umami seasons hotpot photo by michelle volansky

First Look: Umami Seasons Hotpot in the Delmar Loop

Across Melville Avenue from Blueberry Hill, and directly opposite Fitz’s Root Beer, Umami Seasons Hotpot has joined the Loop throng at 6602 Delmar Blvd. in University City. Umami Seasons serves Taiwanese hot pot, which is an interactive style of Asian dining (primarily Taiwanese and Chinese) where food is cooked at the table in different types of broth. Owner Poyi Liu explains that while Chinese hot pot experience tends to be larger and noisier, the Taiwanese emphasis is on warmth and intimacy.

“Where I come from, hot pot is a friendly, family vibe; people cooking together,” he said.

Indeed, this 1,000-square-foot space is intimate with about 60 seats. And it feels lavishly appointed in simple ways. The materials are solid — woods and metals and resins  —  and each table has its own induction cooker (which is not hot to the touch).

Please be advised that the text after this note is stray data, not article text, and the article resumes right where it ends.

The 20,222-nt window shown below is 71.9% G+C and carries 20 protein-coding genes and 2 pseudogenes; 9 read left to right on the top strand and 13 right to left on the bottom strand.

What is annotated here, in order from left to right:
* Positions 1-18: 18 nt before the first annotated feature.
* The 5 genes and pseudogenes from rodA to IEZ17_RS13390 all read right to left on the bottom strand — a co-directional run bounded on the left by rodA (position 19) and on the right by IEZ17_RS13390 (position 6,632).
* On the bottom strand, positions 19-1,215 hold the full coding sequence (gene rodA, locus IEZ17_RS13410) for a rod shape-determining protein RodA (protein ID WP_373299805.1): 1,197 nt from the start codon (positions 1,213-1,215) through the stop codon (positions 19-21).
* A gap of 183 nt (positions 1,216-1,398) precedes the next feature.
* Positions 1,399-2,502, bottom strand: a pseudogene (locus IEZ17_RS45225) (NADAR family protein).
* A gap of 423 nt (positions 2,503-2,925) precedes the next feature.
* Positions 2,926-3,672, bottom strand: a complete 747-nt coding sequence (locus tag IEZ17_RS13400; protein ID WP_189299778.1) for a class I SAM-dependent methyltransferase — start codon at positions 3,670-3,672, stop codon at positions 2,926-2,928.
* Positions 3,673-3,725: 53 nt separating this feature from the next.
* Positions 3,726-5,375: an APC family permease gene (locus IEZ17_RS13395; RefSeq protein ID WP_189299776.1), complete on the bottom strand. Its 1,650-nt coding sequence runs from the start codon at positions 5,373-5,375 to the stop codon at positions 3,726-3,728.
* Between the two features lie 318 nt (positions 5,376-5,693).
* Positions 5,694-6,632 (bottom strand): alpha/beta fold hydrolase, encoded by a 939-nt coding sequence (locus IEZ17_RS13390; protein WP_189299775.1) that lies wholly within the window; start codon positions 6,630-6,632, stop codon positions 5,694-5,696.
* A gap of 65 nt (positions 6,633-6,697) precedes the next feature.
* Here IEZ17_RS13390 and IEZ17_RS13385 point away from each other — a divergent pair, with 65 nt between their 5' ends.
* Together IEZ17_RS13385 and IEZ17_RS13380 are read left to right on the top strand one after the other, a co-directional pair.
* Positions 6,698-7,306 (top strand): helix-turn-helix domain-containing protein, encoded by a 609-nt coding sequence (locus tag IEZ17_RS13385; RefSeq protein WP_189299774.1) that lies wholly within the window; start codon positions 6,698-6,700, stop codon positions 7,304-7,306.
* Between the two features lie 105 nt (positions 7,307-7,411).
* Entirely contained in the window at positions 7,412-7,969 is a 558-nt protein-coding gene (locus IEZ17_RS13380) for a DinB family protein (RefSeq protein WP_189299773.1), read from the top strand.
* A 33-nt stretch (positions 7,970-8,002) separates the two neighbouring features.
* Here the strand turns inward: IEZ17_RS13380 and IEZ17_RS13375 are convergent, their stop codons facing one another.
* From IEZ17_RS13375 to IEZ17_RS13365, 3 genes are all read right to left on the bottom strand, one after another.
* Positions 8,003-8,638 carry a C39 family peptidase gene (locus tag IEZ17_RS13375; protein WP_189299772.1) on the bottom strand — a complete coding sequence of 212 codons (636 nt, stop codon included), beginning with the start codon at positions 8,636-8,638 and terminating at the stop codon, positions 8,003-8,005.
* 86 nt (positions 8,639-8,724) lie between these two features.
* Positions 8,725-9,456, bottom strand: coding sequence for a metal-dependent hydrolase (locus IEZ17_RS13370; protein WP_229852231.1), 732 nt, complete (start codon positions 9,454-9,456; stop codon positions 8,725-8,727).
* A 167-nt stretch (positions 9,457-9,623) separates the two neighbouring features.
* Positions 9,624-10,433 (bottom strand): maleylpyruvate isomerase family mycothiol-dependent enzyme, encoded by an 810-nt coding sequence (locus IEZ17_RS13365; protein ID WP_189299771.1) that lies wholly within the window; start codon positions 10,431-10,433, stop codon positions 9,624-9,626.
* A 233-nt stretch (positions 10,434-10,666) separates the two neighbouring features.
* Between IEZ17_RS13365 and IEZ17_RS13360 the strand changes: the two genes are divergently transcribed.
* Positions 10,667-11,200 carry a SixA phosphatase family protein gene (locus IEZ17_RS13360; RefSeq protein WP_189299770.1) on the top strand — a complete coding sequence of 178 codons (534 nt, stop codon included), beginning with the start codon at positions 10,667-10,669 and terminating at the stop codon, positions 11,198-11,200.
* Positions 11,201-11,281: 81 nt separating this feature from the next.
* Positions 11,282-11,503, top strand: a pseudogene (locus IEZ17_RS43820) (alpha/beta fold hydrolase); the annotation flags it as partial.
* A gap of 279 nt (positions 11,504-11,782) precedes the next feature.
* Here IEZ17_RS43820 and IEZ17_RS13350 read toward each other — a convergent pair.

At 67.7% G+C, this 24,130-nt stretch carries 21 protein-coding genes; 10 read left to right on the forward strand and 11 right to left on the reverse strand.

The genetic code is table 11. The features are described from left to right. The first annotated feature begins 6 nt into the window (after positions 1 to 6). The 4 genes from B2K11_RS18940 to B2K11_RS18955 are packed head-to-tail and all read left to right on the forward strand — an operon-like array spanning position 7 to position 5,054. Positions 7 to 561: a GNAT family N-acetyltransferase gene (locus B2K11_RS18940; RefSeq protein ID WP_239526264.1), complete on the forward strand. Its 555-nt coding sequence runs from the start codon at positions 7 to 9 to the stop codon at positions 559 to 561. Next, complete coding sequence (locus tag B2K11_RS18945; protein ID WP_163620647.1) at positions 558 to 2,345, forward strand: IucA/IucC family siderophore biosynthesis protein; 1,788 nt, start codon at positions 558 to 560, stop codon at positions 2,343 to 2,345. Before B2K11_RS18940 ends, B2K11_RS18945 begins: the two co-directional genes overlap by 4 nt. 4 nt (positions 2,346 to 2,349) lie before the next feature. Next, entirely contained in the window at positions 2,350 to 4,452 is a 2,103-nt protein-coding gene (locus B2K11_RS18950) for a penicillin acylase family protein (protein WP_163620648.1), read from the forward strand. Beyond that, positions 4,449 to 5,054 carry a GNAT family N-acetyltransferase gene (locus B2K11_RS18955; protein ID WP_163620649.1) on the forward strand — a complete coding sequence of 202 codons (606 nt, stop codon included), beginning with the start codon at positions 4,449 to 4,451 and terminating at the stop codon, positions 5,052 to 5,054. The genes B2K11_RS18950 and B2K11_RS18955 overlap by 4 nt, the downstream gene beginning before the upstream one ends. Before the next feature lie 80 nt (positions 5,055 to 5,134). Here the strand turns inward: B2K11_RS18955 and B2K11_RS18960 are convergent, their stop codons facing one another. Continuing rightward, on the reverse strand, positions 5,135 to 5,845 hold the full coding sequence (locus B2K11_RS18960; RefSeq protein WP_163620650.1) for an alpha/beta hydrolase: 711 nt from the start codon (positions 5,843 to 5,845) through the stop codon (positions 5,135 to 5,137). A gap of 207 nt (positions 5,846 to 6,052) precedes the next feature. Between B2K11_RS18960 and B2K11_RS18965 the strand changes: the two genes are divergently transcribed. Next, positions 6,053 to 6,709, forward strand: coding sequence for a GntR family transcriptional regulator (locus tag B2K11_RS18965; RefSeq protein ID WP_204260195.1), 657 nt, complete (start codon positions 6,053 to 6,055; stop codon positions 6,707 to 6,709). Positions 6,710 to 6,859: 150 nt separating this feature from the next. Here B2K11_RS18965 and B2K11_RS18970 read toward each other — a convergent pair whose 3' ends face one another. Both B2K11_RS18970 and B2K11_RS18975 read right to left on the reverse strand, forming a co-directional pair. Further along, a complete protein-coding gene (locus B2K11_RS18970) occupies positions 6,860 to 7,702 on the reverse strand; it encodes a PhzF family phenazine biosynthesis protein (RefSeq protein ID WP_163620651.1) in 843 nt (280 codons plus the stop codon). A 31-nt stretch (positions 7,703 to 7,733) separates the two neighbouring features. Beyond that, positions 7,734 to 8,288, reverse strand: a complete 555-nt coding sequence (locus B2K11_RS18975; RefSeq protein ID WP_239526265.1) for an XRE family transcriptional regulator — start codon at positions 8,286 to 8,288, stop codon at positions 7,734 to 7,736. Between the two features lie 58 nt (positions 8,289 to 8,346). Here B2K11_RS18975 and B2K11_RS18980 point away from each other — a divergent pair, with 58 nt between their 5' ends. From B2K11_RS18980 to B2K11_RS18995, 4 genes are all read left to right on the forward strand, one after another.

The decor, generally, alludes to another world, a faraway place. “Japanese in style,” Liu clarified. Note the slatted, woodsy ceiling, and the seats (and chopsticks) which are the green of a bamboo forest. It’s smooth and spare, just like the little bird logo on the sign above the door, and on the plaque facing you as you walk in.

For the time being, Liu will run the kitchen with a former sushi chef. “Hot pot has a similar concept [to sushi] – cutting, decorating and garnishing,” he said. There will be six different types of broth to choose from: tomato, spicy broth in the style of Chongqing, spicy vegetable, mushroom, golden broth and a broth of herbs. While there can tend to be an emphasis on beef for hot pot, the many choices here include chicken, pork, codfish, shrimp, mussels, scallops, baby octopus, squid and tofu.

Liu came initially to the U.S. to study aviation and even though he graduated from SLU’s  aviation program last year, he has ditched the idea of pursuing that career further. But all is not lost: “I learned some great skills that I can bring with me here,” he said. “Centeredness, peacefulness, and what to do in an emergency.”

Liu said, for now, the restaurant will offer non-alcoholic “exotic Asian drinks,” and American sodas.

Umami Seasons is open 4:30 to 9 p.m. Sunday to Thursday, 4:30 to 10 p.m. Friday, and 11 a.m. to 10 p.m. Saturday.